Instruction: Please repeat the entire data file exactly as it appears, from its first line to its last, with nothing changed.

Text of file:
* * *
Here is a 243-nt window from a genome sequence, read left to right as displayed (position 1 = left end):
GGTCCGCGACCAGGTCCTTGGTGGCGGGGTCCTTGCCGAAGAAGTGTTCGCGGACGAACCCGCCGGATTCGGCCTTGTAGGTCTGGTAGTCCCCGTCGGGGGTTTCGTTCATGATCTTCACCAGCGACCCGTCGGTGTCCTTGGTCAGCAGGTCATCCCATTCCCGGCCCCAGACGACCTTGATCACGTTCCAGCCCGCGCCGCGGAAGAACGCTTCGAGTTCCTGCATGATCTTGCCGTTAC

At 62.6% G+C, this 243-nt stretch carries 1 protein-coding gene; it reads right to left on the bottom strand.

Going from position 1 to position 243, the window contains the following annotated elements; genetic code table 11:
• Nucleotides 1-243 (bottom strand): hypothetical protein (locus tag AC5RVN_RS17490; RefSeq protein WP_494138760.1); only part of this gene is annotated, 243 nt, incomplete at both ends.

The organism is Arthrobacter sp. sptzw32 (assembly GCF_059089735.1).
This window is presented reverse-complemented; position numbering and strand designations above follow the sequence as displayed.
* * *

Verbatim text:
Here is a 243-nt window from a genome sequence, read left to right as displayed (position 1 = left end):
GGTCCGCGACCAGGTCCTTGGTGGCGGGGTCCTTGCCGAAGAAGTGTTCGCGGACGAACCCGCCGGATTCGGCCTTGTAGGTCTGGTAGTCCCCGTCGGGGGTTTCGTTCATGATCTTCACCAGCGACCCGTCGGTGTCCTTGGTCAGCAGGTCATCCCATTCCCGGCCCCAGACGACCTTGATCACGTTCCAGCCCGCGCCGCGGAAGAACGCTTCGAGTTCCTGCATGATCTTGCCGTTAC

At 62.6% G+C, this 243-nt stretch carries 1 protein-coding gene; it reads right to left on the bottom strand.

Going from position 1 to position 243, the window contains the following annotated elements; genetic code table 11:
• Nucleotides 1-243 (bottom strand): hypothetical protein (locus tag AC5RVN_RS17490; RefSeq protein WP_494138760.1); only part of this gene is annotated, 243 nt, incomplete at both ends.

The organism is Arthrobacter sp. sptzw32 (assembly GCF_059089735.1).
This window is presented reverse-complemented; position numbering and strand designations above follow the sequence as displayed.